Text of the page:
They took public testimony today. Shawnee Mission Superintendent Jim Hinson gave them much food for thought regarding Tax Increment Financing Districts (TIFs) which have the potential to stress the budgets of school districts – particularly growing districts like Shawnee Mission.

KNEA lobbyist Mark Desetti testified, urging the committee to reign in the granting of sales tax exemptions by developing guidelines under which an organization would be eligible for such an exemption. Today these exemptions are generally granted every time an organization comes before the committee with a pitch leading to an enormous laundry list of individually named organizations with exemptions.

A coalition of non-profit organizations urged the committee to proceed cautiously while the Sisters of Charity made a plea for the preservation of the Earned Income Tax Credit which applies to the lowest income Kansans.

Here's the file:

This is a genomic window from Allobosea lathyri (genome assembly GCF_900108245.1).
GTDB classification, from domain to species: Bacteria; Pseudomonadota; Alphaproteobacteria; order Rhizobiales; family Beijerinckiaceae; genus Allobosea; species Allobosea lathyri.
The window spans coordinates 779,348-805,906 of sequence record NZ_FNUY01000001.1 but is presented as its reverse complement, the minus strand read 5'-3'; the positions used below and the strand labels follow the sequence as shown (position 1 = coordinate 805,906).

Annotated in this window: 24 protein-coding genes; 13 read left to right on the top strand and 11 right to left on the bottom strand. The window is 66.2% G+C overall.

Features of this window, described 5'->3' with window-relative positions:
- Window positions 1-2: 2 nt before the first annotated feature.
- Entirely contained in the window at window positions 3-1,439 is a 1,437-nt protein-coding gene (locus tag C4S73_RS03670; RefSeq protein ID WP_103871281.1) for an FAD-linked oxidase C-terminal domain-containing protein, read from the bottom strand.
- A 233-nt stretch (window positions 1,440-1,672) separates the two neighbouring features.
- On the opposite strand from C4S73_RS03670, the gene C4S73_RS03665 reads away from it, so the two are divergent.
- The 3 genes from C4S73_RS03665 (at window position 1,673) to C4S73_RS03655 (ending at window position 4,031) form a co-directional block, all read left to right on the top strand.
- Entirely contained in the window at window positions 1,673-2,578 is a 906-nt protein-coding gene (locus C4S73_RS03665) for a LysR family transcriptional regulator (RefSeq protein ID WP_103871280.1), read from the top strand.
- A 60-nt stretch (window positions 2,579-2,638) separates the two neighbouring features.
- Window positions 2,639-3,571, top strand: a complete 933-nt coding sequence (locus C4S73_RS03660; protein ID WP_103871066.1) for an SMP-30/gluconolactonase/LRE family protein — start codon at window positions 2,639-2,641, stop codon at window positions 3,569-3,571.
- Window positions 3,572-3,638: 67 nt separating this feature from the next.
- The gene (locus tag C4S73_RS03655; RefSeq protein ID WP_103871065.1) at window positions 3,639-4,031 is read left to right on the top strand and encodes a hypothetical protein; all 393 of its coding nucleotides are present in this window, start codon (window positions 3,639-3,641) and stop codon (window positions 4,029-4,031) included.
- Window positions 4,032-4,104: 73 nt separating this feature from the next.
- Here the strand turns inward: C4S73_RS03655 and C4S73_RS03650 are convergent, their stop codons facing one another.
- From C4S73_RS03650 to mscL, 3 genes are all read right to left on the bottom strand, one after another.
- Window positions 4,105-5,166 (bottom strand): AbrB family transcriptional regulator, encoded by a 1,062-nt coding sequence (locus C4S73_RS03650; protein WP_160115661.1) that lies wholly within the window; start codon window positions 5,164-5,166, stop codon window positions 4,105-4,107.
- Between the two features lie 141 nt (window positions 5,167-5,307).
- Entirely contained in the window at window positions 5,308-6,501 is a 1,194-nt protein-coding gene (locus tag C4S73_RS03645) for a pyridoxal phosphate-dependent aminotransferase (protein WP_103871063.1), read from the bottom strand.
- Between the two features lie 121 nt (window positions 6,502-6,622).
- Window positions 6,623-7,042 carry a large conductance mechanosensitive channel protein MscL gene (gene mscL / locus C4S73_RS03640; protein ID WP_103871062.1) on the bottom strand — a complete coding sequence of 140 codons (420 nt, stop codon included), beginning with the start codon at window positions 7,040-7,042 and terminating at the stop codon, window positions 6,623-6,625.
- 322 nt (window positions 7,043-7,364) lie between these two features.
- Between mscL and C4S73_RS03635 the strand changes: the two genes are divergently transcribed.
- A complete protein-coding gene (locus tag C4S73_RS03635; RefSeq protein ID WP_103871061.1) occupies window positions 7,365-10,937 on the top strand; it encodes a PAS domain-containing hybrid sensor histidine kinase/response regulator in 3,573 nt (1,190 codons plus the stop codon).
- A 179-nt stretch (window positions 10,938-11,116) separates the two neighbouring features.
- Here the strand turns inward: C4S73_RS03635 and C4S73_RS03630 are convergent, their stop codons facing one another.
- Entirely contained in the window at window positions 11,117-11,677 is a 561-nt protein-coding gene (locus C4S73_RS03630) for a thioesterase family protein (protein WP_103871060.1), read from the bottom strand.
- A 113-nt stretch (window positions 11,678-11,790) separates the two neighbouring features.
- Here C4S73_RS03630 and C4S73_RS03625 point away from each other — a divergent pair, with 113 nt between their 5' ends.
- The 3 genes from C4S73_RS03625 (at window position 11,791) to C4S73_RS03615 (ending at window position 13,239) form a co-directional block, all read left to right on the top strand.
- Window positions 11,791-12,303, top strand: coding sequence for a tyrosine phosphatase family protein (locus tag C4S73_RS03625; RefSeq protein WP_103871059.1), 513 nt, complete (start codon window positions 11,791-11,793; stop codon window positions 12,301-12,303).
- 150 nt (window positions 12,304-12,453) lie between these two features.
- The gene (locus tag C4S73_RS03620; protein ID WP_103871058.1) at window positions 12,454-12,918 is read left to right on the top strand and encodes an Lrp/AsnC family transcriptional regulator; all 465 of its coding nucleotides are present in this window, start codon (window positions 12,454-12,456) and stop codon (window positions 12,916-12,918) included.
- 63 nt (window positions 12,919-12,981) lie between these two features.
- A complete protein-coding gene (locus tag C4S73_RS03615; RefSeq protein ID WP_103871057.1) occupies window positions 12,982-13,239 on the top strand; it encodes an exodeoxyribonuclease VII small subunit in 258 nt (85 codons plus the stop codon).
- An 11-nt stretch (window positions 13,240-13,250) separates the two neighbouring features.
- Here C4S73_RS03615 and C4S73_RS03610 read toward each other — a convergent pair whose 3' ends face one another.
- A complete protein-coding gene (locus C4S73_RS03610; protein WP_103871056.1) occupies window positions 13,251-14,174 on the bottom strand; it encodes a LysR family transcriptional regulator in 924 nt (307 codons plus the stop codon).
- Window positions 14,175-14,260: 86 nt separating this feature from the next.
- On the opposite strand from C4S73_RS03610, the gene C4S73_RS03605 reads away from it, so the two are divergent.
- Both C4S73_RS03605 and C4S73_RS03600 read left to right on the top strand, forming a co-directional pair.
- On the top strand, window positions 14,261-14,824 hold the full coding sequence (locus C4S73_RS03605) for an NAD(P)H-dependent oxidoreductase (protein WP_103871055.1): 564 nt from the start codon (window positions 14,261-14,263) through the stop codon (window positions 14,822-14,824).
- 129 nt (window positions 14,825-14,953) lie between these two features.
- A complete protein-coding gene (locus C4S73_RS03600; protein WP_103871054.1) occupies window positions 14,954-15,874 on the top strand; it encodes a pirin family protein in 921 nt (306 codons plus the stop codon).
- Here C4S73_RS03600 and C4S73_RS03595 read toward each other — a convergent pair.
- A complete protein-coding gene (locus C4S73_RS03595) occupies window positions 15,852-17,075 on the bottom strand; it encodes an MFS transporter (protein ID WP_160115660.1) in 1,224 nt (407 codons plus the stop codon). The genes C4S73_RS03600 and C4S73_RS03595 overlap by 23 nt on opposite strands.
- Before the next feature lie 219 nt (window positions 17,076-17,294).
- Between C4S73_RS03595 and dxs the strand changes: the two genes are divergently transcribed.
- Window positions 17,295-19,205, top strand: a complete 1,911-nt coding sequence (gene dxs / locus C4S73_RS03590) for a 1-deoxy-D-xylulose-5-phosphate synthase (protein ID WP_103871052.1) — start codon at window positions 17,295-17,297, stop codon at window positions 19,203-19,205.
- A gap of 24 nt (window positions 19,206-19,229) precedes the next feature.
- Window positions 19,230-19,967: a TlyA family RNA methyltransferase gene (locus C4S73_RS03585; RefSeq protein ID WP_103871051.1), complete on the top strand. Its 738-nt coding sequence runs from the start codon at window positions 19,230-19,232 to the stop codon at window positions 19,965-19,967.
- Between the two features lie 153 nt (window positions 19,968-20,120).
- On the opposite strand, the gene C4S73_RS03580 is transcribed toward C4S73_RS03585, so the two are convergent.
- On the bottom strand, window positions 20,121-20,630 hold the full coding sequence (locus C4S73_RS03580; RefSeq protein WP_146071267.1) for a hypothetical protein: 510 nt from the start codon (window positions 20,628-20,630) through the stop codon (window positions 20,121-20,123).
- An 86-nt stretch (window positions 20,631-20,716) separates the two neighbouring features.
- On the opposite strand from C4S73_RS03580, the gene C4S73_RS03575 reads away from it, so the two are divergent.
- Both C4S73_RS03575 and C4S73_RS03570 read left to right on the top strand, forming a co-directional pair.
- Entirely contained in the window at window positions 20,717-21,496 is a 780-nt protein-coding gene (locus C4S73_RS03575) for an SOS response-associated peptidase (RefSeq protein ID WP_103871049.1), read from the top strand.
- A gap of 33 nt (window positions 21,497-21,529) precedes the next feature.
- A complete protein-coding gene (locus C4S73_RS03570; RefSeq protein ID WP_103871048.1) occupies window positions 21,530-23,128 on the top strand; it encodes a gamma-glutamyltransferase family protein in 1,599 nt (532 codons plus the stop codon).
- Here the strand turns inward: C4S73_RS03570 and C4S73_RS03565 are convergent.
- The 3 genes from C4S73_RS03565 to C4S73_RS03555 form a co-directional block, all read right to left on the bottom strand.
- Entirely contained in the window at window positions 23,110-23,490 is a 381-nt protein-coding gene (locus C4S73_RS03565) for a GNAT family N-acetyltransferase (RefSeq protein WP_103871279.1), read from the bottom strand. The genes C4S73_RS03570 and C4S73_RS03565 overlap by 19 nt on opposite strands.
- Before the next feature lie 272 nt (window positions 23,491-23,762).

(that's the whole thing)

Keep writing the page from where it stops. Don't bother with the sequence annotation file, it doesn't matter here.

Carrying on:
The Kansas Livestock Association and Farm Bureau both spoke on behalf of rural and agricultural interests in the state.

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Block Grant Finance Bill Partly Unveiled

Mar 5, 2015 by

Block Grant School Finance Proposal Unveiled

Senator Ty Masterson and Representative Ron Ryckman, Jr. today unveiled the long awaited “block grant” school finance plan. The release today was essentially a press release and set of “talking points” followed by Q&A with reporters. No details of the plan are yet available.

Here’s what we know based upon the press conference.

  • School funding would increase over the next two years by about $300 million although at least half of that is required KPERS contributions. The other half we understand to be LOB equalization money.